People addicted to drugs of abuse experience withdrawal effects as they try to become sober. This withdrawal behavior can be studied in a simple model system: planaria, a type of freshwater flatworm. Using planaria, this study measured the withdrawal effects of fentanyl, a potent opioid, and cocaine, a widespread psychostimulant. We hypothesized that longer exposure to these compounds would lead to greater withdrawal behaviors in the form of decreased locomotor activity. Planaria were exposed to cocaine (10 μM), fentanyl (10 nM or 100 nM), or spring water (control) for 15 minutes, 60 minutes, 180 minutes, or 24 hours. After each exposure period, their locomotor activity was measured by analyzing their video recorded movements for distance traveled. Although the results were statistically insignificant, qualitatively, planaria exposed to cocaine showed an overall increase in locomotor activity. Planaria exposed to a lower concentration of fentanyl also behaved similarly, but with a decrease in locomotor activity at 24 hours. However, planaria exposed to the higher concentration of fentanyl had an increase in locomotor activity only at 180 minutes of exposure, with an otherwise decreasing trend. These observations suggest that exposure to cocaine may increase locomotor activity, contrary to our hypothesis. Fentanyl’s effects are concentration-dependent, with low doses causing an acute increase in locomotor activity and high doses showing minimal change in locomotion. These data show that planaria are sensitive to the effects of drugs of abuse and are effective models to study behaviors related to drugs of abuse, including withdrawal.
Keywords Cocaine, fentanyl, planaria, withdrawal behavior, addiction, locomotor activity
Drugs of abuse and addiction have long been a social and medical problem. There have been several waves of substance abuse epidemics, with the current opioid crisis being declared as a public health emergency in 2017 by the United States Department of Health and Human Services.1 These epidemics lead to the development of pharmacotherapies, which help those who are affected attain the goal of abstinence from the drug(s) of abuse.. The vicious cycle of drug abuse starts with exposure or use of the drug that can ultimately lead to continuously seeking the drug. A culmination of diverse factors may force an individual to abstain – with an aim to fully recover – but the drug-taking habit can make it difficult to contain the urge and may push the individual to relapse into the drug-taking behavior. Abstinence from drugs of abuse can cause withdrawal effects that may push people from recovery to relapse, also disrupting therapeutic interventions. Thus, studying and understanding withdrawal behavior is important to allow for effective interventions (pharmacological or behavioral) to be developed.
Stopping drug-taking may cause various withdrawal symptoms, including reduced locomotor activity. These behavioral changes – which affect locomotor activity – are known to be mediated by neurotransmitter systems in the brain that are shared across species, including many vertebrates and invertebrates.2 Therefore, studying alterations in locomotor activity caused by drugs of abuse offers a unique way of testing pharmacological interventions for both drug addiction and drug withdrawal behavior. However, studying withdrawal behaviors in humans and rodents is also associated with limitations, such as accessibility, convenience, and cost. This creates a need for other model systems and an opportunity for the use of simple organism models, such as planaria, that have the potential to exhibit withdrawal-like behaviors analogous to those seen in mammalian models, such as rats and mice.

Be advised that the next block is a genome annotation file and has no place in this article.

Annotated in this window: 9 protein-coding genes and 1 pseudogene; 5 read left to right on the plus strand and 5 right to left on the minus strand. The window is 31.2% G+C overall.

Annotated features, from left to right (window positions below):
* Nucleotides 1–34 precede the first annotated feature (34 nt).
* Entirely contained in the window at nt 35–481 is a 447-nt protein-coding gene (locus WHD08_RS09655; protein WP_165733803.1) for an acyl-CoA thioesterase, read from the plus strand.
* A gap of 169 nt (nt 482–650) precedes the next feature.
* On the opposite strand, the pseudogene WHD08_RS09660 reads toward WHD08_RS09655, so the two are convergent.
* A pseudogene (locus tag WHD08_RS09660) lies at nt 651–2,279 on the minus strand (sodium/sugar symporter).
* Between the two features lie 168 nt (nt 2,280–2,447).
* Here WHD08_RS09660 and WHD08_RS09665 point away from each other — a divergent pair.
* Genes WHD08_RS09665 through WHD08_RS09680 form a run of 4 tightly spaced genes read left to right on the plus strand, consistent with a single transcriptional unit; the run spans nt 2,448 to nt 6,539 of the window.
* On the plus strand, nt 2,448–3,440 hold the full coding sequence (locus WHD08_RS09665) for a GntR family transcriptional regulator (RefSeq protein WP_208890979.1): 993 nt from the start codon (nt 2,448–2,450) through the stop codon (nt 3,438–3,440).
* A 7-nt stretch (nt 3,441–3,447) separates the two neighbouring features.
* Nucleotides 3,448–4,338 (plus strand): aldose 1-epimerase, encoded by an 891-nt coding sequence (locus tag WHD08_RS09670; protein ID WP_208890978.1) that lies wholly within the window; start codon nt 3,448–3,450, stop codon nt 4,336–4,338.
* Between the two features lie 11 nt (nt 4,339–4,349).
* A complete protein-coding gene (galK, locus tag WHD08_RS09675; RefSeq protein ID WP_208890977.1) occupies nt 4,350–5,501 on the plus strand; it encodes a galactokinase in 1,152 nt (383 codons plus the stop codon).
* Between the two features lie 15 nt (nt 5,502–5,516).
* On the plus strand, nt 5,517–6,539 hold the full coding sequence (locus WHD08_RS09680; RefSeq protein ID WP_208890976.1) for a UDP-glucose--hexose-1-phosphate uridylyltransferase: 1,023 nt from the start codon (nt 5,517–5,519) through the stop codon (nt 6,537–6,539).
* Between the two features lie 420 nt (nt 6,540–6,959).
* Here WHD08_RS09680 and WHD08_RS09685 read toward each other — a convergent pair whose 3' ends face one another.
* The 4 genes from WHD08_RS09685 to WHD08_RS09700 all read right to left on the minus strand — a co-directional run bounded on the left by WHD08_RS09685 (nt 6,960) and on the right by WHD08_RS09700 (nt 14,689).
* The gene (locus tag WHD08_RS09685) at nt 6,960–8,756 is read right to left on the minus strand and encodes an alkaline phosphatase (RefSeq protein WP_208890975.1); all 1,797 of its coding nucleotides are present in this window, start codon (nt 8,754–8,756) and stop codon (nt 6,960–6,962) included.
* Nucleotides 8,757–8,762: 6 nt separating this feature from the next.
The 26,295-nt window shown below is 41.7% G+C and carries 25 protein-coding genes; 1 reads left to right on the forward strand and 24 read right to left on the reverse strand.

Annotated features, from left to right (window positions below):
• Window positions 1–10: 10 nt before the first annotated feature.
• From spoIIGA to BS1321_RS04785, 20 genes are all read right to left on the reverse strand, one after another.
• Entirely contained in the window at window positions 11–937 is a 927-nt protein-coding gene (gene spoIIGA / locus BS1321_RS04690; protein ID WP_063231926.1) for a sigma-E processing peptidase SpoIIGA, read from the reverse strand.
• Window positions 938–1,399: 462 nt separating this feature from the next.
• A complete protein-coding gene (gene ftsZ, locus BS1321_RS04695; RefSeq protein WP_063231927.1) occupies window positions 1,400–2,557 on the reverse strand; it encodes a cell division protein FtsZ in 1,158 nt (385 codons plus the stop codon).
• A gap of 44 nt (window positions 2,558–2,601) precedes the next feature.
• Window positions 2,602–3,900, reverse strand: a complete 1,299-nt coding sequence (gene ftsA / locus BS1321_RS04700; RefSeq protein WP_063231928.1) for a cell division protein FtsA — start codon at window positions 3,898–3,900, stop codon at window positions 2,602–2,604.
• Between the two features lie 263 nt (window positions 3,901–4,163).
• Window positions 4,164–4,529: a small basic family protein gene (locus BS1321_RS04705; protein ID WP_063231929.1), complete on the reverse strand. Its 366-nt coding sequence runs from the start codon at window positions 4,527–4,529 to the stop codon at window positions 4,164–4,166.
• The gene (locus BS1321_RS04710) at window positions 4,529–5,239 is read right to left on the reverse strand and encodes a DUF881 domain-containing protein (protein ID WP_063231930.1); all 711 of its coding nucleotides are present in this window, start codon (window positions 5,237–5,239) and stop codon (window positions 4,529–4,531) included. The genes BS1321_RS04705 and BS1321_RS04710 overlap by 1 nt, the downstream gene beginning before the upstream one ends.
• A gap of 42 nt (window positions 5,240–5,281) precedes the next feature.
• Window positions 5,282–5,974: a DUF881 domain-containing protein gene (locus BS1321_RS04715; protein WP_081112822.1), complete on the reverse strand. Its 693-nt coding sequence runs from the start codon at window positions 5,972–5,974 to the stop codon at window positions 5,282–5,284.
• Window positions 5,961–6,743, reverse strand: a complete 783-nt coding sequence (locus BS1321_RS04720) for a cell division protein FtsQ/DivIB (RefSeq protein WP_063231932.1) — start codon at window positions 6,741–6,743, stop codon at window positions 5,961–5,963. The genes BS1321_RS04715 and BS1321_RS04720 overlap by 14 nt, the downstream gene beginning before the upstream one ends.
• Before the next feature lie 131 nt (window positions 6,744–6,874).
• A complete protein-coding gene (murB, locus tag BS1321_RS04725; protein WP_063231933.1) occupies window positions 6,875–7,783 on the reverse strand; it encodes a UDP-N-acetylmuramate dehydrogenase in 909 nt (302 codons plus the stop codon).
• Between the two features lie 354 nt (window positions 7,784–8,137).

Planaria are free-living, freshwater flatworms with cephalic ganglia and peripheral nerve cords.3 They are referred commonly to as a group of invertebrates belonging to the phylum Platyhelminthes and order Tricladida, which are non-parasitic flatworms.4 Planaria are a well-established model to study developmental biology and regeneration, drug reward behavior5, anxiety-like effects6, and to measure changes in neurotransmitters7, among others.
In a previous study aimed at studying withdrawal effects of certain drugs of abuse on planaria, Sacavage et. al., (2008) demonstrated that following exposure to cocaine (10μM), methamphetamine (10μM), or caffeine (10μM) planaria show changes in locomotor activity when exposure to the drug is stopped. It was also shown that planaria exposed to cocaine and methamphetamine showed a greater decrease in distance traveled – i.e. shorter distance that corresponded to a greater withdrawal behavior.5 This suggested that locomotor activity could be used as an index of withdrawal. Furthermore, they showed that the magnitude of withdrawal-like behavior is dependent on the duration and specific drug of exposure. However, the withdrawal effects of fentanyl, which is at the center of the ongoing opioid crisis, were not studied.3
Fentanyl is a potent synthetic opioid that has received national attention for the overwhelming increase in the number of its related mortalities.8 On the other hand, fentanyl is used to treat pain and has other beneficial effects as well. As such, understanding withdrawal effects from fentanyl is very important for the development of effective treatment strategies for its dependence and withdrawal properties. Accordingly, the purpose of this study was to assess the time course of withdrawal-like behavior in planaria exposed to fentanyl.
Cocaine hydrochloride and fentanyl hydrochloride were obtained from the National Institute of Drug Abuse Drug Supply Program (Bethesda, MD). Planaria (Dugesia dorotocephala) were procured from Carolina Biological Supply Company (Burlington, NC). Upon arrival, all planaria were acclimated to a reversed light-dark cycle (i.e. lights off 6 am – 6 pm) in springwater at room temperature for 2 days before starting experiments.
Planaria exposure to drugs of abuse